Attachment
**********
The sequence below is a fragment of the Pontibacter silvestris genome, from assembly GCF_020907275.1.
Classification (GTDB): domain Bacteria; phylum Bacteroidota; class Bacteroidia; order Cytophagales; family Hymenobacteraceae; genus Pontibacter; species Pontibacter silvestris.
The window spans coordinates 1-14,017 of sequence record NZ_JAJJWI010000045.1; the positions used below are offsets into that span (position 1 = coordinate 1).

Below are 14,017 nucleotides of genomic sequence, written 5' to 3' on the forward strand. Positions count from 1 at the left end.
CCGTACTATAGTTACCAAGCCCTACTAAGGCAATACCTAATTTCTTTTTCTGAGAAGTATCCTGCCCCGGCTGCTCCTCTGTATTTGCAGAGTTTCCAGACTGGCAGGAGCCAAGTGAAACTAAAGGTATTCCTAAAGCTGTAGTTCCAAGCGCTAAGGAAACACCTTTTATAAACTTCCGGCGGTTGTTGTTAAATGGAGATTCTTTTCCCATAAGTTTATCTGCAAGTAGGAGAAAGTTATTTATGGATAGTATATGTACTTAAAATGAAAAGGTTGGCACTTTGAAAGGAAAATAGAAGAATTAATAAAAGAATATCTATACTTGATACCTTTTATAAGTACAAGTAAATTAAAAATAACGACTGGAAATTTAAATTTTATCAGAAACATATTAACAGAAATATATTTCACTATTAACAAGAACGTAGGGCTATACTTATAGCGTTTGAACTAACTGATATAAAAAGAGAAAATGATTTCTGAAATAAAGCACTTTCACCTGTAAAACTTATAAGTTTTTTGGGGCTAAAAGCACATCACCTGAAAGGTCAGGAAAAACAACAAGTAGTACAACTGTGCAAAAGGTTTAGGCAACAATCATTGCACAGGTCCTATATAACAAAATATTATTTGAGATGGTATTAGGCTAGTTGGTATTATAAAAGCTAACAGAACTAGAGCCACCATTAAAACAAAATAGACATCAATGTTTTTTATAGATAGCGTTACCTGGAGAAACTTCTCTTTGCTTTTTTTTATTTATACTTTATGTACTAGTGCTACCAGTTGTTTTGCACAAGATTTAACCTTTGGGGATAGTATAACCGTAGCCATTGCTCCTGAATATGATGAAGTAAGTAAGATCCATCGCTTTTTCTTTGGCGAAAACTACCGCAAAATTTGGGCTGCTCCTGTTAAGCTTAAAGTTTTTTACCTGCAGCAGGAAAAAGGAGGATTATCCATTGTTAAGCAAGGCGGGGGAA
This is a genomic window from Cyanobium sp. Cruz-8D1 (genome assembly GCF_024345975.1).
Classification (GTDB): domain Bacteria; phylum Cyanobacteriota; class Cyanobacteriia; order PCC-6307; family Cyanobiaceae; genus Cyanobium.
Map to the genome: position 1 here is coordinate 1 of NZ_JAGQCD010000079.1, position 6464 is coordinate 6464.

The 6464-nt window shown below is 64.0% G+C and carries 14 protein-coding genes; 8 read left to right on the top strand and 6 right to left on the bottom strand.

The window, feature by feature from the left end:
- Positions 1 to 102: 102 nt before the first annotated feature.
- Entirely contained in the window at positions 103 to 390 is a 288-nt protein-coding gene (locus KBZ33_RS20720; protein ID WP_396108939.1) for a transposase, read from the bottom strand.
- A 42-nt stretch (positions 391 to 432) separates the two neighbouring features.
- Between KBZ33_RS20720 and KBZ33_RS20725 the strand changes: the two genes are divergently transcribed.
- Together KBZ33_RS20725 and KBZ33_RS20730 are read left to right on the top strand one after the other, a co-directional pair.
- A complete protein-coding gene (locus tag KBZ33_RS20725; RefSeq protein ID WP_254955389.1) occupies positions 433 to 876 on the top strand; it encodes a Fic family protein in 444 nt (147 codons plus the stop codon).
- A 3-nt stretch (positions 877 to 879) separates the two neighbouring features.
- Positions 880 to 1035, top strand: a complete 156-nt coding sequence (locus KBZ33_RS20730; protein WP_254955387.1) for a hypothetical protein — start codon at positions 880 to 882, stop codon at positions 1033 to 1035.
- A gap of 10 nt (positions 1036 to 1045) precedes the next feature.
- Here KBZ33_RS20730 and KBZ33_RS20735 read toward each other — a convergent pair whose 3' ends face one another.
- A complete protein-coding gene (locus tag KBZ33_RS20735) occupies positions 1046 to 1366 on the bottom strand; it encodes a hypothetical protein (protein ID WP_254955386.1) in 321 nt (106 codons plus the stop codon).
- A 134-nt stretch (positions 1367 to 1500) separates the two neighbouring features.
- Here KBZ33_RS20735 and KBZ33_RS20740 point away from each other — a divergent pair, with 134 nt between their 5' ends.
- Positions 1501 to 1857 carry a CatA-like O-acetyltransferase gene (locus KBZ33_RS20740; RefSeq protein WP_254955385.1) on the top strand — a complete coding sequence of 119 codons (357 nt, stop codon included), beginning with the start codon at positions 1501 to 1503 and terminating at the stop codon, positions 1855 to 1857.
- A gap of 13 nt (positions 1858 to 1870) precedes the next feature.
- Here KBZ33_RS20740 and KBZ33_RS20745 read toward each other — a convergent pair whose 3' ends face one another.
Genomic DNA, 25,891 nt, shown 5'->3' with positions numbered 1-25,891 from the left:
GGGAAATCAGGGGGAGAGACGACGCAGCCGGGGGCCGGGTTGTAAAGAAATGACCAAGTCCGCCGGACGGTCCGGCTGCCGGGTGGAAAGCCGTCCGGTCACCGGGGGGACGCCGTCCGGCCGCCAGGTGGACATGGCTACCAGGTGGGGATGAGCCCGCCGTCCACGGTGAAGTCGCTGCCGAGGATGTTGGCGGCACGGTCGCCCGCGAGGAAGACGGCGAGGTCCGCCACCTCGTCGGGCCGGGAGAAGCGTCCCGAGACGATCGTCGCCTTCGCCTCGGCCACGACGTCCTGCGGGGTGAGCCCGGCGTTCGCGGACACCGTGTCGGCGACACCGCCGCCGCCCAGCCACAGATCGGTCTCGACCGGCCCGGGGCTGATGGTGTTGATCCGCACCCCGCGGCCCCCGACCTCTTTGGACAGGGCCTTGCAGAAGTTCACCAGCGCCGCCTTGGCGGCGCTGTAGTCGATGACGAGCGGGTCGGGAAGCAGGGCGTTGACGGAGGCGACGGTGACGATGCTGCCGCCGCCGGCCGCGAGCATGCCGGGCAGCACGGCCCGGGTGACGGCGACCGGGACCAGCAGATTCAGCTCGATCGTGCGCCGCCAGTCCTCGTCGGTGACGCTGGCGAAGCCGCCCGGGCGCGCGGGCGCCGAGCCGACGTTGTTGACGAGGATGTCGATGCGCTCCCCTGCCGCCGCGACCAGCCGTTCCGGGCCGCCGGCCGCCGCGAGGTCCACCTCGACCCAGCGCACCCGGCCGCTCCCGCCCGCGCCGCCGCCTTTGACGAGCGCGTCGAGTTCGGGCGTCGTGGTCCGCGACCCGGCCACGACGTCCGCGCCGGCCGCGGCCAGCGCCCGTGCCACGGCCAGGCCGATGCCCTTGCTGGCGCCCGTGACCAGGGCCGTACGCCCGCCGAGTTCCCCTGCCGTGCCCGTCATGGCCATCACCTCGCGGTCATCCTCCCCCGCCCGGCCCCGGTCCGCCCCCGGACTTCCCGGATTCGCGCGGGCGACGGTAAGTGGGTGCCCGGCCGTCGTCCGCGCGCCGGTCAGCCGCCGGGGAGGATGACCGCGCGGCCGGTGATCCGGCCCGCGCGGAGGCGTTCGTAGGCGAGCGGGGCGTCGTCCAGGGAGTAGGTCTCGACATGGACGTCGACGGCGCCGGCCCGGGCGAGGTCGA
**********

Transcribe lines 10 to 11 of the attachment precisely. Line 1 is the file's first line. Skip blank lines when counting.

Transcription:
The window, feature by feature from the left end:
- Positions 1 to 102: 102 nt before the first annotated feature.